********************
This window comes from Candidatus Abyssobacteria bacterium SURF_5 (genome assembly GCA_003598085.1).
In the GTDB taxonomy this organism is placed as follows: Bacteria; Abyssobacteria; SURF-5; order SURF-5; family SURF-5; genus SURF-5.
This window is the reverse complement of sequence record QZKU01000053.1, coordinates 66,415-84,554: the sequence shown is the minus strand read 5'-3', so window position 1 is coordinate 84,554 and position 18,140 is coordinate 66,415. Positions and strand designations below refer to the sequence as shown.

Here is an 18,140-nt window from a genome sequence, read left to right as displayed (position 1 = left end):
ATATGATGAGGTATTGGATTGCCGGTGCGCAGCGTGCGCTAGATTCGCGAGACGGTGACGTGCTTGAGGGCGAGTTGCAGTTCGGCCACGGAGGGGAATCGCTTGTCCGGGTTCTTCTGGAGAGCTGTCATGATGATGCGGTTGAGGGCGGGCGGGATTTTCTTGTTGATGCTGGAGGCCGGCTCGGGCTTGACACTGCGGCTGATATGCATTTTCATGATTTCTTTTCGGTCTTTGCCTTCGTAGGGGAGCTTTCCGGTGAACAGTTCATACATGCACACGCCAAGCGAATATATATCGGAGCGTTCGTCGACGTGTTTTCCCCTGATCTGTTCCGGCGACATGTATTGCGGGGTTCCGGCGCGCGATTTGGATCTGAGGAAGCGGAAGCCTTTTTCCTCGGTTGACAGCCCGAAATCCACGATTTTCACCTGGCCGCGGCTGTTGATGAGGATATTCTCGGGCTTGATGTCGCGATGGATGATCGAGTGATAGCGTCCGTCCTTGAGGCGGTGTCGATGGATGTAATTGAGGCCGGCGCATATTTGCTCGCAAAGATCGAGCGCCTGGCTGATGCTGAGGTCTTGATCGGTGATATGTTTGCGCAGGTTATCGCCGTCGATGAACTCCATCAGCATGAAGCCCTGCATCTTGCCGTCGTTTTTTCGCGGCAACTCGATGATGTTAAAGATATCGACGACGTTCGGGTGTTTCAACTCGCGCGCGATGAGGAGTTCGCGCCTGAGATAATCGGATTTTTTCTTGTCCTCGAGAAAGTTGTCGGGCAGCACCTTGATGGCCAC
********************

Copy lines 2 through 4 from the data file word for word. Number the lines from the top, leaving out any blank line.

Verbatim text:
In the GTDB taxonomy this organism is placed as follows: Bacteria; Abyssobacteria; SURF-5; order SURF-5; family SURF-5; genus SURF-5.
This window is the reverse complement of sequence record QZKU01000053.1, coordinates 66,415-84,554: the sequence shown is the minus strand read 5'-3', so window position 1 is coordinate 84,554 and position 18,140 is coordinate 66,415. Positions and strand designations below refer to the sequence as shown.

Here is an 18,140-nt window from a genome sequence, read left to right as displayed (position 1 = left end):